Arraignment proceedings involve the formal reading of charges against a defendant and the defendant's responding plea. Tatton, 43, is charged with five counts of oral copulation with a minor under the age of 18, and five counts of performing lewd acts (which include intercourse) with a minor 14 or 15 years old by someone more than 10 years older than the victim. The victim, a Sonoma Valley resident, was a star member of Tatton's elite, under-17 traveling soccer team. She was reportedly 15 and 16 years old when the sexual contact occurred over an eight-month period, mostly during 2007. At least one of the inappropriate sexual contacts occurred during a team soccer trip, according to Sgt. Dave Thompson, head of the Sheriff's Department's Domestic Violence and Sexual Assault unit.
Thompson said Tatton was returned from Southern California by bus Monday night and spent about four hours in the Sonoma County jail before posting bail of $150,000. Thompson said he did not know who posted Tatton's bail, which would have required a $15,000 cash payment. "We were kind of hoping he'd stay in custody," Thompson observed. "We hope he shows up on Monday." Thompson said he doesn't know where Tatton is staying locally. He had been working as a real estate agent in the Los Angeles area when arrested and gave court officials a Los Angeles-area address that Thompson said he believed belonged to Tatton's sister.
A charismatic, successful and highly competitive soccer coach, Tatton held a powerful position with the Sonoma Valley Youth Soccer Association (SVYSA) as a board member and coordinator of the Select Team Program, which oversees the traveling teams. He had a major influence on the girls he coached, many of whom held him in awe and, according to one former player, "had crushes on him." Playing for Tatton was considered by many Valley girls as the ultimate attainment in league soccer.
But on Nov. 6, 2007, Tatton was arrested on Second Street East by an alert deputy who noticed something strange about the date sticker on his license plate. Tatton, it turned out, had used a digital camera to photograph a current registration sticker, then covered the image in plastic and glued it to his license plate. The Toyota Land Cruiser he was driving had not been registered since 2002. The act was classified as fraud and therefore a felony, and Tatton was booked into the Sonoma County jail. The charges were reduced to misdemeanors in court and were later dismissed after Tatton completed a diversion program. But the arrest came to the attention of the SVYSA and on Nov. 12, 2007, the parent board - California Youth Soccer Association (CYSA) - issued an immediate suspension from all soccer-related activities and demanded surrender of his coaching pass.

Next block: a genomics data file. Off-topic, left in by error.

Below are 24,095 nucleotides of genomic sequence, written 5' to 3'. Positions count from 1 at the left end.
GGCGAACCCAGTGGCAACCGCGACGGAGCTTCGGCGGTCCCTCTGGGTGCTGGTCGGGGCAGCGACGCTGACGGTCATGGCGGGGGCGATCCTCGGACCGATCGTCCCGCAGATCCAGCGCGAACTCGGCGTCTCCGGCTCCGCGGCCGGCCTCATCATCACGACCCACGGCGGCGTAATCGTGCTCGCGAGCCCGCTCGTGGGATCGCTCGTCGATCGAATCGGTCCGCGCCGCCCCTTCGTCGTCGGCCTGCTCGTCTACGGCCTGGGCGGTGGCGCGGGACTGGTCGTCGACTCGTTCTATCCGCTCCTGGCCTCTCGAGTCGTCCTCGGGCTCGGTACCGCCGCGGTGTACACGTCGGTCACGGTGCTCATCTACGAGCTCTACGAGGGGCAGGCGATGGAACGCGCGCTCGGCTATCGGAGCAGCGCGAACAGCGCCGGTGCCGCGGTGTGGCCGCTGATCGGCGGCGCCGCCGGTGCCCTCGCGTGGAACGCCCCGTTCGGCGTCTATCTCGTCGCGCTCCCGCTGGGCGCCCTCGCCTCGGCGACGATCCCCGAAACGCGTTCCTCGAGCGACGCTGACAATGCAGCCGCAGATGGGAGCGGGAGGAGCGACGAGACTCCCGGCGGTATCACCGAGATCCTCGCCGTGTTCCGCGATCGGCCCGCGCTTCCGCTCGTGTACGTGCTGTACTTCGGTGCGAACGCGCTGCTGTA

On Nov. 16, 2007, the unidentified parents of a player on Tatton's under-17 team sent a letter to the District-V CYSA commissioner complaining that Tatton had repeatedly violated CYSA "risk management policies." Tatton's alleged violations including failure to have a valid drivers license, vehicle insurance and registration, and violation of rooming arrangement rules at out-of-town tournaments.
On Dec 7, 2007, the victim's parents, who had once been close friends of Tatton, sought - and were granted - an emergency restraining order barring him from any contact with their daughter. Tatton had allegedly given the girl a cell phone to remain in contact and had more than one secret rendezvous with her outside her home.
On Dec. 16, 2007, a hearing was held by the CYSA Protest, Appeals and Disciplinary Committee and Tatton was invited to testify in his own defense. He declined to appear and did not submit any rebuttal to the charges.
The committee suspended Tatton from all CYSA activities for life due to his "inappropriate interactions with players younger than 18 years of age on multiple occasions." On Dec. 31, 2007, Tatton's team was officially disbanded by newly-elected coordinators of the SVYSA Select Team Program, the group Tatton had formerly controlled.
In late January 2008, the SVYSA board voted to orchestrate a meeting with the Sonoma County Sheriff's Department to cooperate in the investigation of Tatton's behavior.
In the aftermath of the Tatton accusations, SVYSA vice president Vikki Griggs-Demmin released a statement assuring parents and the public that, in addition to the risk management program managed by CYSA, SVYSA has its own protocols and uses a security firm to conduct fingerprint searches on all coaching and program personnel. Griggs-Demmin added that SVYSA also conducts its own review of driver's licenses of all personnel.
In a prepared statement, Griggs-Demmin wrote, "Nothing is more important to us than the safety of the 1,200 Sonoma Valley children who sign up to play soccer with us each year."
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April 10, 2009 UPDATE
Soccer league tightened screening process after coach dismissal